Bones of a dead ship

When I asked my boyfriend what he was up to yesterday, he said, “Researching shipwrecks.” He’d been on a album launch/cocktail cruise the previous night during which the DJ played the entirety of Gordon Lightfoot’s “The Wreck of the Edmund Fitzgerald.”

Which is weird, because I’ve been researching shipwrecks as well. The New Yorker article I linked to on Wednesday led me to Gabriel Garcia Marquez’s “Story of a Shipwrecked Sailor” (full title: The Story of a Shipwrecked Sailor Who Drifted on a Life Raft for Ten Days Without Food or Water, Was Proclaimed a National Hero, Kissed by Beauty Queens, Made Rich by Publicity, and Then Spurned by the Government and Forgotten for All Time). Which made me think about wrecks in literature, like Robinson Crusoe*, and Jonathan Franzen’s meditations on this classic while spending time on the uninhabited island of Masafuera (which means Farther Away in Spanish). There’s something terrifying about shipwrecks, but also romantic in their primordial man-against-nature struggle. Thus, we have The Odyssey, Gulliver’s Travels, Twelfth Night, Life of Pi, even Tom Hanks befriending a volleyball in Castaway. And thus we have Gordon Lightfoot eulogizing the dead men of the Edmund Fitzgerald:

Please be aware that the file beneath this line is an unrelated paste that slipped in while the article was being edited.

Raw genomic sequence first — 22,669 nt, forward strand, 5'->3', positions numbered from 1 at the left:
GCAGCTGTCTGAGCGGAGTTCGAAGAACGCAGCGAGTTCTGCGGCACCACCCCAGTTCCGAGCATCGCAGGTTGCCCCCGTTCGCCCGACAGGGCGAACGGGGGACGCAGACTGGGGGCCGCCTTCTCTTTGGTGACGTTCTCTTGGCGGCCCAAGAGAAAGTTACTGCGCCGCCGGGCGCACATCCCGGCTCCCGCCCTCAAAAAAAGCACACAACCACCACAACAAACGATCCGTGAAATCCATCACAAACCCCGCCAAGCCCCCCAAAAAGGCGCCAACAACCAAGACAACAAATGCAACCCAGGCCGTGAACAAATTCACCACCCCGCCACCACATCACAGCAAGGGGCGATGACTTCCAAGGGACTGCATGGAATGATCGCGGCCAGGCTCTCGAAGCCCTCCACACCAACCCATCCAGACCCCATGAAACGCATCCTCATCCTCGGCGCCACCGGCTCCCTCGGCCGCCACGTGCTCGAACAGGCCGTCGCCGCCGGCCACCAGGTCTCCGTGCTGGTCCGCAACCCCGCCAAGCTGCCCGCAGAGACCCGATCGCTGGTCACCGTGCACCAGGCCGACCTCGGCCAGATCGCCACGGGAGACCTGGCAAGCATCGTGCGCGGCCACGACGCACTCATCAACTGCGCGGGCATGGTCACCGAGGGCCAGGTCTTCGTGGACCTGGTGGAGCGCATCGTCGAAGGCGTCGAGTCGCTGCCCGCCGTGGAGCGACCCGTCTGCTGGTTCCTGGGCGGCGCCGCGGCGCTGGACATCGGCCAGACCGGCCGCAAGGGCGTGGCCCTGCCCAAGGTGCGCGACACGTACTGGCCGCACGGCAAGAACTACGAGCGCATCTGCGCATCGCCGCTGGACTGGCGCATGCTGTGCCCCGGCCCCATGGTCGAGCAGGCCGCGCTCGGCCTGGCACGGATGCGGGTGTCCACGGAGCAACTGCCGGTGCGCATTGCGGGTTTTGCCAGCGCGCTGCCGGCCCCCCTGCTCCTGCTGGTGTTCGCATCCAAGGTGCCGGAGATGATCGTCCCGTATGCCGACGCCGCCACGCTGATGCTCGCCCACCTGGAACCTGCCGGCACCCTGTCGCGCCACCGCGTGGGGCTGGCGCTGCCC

*Full title: The Life and Strange Surprizing Adventures of Robinson Crusoe, of York, Mariner: Who lived Eight and Twenty Years, all alone in an un‐inhabited Island on the Coast of America, near the Mouth of the Great River of Oroonoque; Having been cast on Shore by Shipwreck, wherein all the Men perished but himself. With An Account how he was at last as strangely deliver’d by Pyrates. Jeez, they used to have long titles back in the day.